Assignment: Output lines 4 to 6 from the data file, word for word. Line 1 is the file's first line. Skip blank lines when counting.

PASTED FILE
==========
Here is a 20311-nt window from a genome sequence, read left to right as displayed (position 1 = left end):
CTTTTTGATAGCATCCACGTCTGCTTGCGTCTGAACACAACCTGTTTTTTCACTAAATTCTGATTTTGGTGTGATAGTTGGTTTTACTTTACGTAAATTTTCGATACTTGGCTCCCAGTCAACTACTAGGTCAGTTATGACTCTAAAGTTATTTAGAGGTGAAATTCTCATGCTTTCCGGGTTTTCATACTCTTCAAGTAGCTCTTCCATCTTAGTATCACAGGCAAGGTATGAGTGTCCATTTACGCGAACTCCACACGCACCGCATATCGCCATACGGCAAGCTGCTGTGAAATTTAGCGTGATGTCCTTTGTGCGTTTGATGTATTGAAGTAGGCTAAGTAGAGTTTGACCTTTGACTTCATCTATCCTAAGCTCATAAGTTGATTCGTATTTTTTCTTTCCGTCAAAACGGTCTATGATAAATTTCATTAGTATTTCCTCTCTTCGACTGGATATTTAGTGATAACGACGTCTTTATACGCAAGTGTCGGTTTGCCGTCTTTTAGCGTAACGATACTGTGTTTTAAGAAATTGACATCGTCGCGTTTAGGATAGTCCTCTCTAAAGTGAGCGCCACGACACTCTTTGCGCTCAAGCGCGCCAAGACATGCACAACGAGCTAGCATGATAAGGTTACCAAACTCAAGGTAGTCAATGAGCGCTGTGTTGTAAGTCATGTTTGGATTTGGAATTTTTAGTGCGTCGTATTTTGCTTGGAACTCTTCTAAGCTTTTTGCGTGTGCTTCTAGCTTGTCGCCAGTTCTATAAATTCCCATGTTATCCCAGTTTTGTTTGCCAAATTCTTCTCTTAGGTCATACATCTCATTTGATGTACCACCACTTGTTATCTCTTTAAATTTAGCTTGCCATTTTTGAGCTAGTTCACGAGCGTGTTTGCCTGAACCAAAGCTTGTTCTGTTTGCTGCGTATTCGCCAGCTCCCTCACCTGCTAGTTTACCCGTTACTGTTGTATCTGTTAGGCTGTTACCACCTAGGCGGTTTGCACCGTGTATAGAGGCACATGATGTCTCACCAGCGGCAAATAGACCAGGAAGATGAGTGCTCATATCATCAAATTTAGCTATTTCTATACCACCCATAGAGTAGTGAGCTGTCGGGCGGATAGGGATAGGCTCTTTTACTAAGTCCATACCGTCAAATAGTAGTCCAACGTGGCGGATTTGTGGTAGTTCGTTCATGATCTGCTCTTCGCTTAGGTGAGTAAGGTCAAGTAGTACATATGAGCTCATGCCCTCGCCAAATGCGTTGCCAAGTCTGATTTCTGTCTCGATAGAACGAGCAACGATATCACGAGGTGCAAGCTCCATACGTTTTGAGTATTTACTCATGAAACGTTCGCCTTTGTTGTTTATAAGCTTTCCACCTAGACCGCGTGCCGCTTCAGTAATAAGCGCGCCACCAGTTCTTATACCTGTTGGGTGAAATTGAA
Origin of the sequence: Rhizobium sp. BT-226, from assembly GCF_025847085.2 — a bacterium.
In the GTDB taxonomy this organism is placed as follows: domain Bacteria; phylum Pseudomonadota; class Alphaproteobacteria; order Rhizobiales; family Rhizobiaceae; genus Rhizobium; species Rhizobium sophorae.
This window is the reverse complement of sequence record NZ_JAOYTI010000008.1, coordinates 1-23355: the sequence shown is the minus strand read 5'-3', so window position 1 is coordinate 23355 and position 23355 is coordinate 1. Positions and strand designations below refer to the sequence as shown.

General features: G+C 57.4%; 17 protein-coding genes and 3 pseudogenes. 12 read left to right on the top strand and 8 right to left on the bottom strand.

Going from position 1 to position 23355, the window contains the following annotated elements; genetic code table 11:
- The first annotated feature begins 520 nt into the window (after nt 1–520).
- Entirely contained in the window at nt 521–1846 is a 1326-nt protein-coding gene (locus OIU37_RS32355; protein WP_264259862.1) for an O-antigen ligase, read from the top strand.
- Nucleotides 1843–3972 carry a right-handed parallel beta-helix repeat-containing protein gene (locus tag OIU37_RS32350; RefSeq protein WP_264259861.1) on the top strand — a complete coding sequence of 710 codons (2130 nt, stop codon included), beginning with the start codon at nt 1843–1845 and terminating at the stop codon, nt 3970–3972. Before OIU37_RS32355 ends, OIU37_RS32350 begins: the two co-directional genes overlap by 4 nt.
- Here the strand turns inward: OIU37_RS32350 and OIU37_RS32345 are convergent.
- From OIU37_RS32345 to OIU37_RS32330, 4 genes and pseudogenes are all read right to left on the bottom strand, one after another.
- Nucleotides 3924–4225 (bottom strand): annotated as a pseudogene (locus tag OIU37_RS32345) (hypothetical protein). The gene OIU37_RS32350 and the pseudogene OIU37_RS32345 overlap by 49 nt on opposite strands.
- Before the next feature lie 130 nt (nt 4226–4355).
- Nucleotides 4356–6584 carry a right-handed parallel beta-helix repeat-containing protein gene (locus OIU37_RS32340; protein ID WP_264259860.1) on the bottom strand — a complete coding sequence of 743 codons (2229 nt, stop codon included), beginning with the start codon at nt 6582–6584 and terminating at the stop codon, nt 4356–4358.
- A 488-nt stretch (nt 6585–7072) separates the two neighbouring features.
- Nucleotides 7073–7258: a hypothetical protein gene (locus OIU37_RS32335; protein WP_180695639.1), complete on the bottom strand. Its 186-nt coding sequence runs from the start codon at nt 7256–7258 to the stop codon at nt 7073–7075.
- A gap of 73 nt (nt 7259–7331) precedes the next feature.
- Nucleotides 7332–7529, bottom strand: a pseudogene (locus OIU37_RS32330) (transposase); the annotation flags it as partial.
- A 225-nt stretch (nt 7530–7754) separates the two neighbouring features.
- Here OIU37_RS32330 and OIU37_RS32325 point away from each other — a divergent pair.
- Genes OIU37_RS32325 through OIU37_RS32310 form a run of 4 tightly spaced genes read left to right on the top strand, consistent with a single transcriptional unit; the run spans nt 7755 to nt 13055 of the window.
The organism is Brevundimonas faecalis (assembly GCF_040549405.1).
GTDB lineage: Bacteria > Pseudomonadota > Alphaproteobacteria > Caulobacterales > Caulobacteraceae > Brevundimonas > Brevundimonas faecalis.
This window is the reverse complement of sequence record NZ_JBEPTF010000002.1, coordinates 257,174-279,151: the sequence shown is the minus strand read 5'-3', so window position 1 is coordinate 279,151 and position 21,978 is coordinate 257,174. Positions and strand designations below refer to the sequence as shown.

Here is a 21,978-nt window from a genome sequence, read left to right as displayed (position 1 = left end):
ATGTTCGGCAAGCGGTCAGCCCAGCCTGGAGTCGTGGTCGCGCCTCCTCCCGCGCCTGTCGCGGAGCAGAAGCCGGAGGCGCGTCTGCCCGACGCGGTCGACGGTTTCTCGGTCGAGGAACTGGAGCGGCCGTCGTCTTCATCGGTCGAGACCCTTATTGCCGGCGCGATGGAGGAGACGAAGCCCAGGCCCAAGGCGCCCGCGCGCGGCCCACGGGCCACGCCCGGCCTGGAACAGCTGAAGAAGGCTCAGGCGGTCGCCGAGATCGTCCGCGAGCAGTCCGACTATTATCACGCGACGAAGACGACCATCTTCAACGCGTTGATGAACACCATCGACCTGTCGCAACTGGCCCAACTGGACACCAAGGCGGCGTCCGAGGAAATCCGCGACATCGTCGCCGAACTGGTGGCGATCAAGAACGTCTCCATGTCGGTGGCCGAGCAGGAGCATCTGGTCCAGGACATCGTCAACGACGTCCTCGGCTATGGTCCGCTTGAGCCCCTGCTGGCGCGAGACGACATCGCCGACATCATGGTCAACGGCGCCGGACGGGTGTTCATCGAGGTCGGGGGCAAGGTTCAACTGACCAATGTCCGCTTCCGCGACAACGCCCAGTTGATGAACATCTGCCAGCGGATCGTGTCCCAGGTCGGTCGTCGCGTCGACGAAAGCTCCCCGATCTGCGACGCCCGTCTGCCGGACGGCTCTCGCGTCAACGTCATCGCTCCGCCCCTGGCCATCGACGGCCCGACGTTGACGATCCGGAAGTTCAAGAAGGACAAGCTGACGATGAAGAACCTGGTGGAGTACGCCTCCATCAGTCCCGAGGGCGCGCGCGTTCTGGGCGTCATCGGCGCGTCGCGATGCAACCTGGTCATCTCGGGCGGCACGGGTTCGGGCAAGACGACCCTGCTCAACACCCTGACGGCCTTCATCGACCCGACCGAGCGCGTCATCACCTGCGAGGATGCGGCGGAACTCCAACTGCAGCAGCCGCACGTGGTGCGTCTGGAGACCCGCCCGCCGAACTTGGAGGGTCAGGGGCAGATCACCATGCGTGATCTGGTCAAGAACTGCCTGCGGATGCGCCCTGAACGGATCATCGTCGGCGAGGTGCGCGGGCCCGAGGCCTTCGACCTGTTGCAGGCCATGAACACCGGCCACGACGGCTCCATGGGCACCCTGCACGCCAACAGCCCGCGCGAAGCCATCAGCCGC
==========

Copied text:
In the GTDB taxonomy this organism is placed as follows: domain Bacteria; phylum Pseudomonadota; class Alphaproteobacteria; order Rhizobiales; family Rhizobiaceae; genus Rhizobium; species Rhizobium sophorae.
This window is the reverse complement of sequence record NZ_JAOYTI010000008.1, coordinates 1-23355: the sequence shown is the minus strand read 5'-3', so window position 1 is coordinate 23355 and position 23355 is coordinate 1. Positions and strand designations below refer to the sequence as shown.

General features: G+C 57.4%; 17 protein-coding genes and 3 pseudogenes. 12 read left to right on the top strand and 8 right to left on the bottom strand.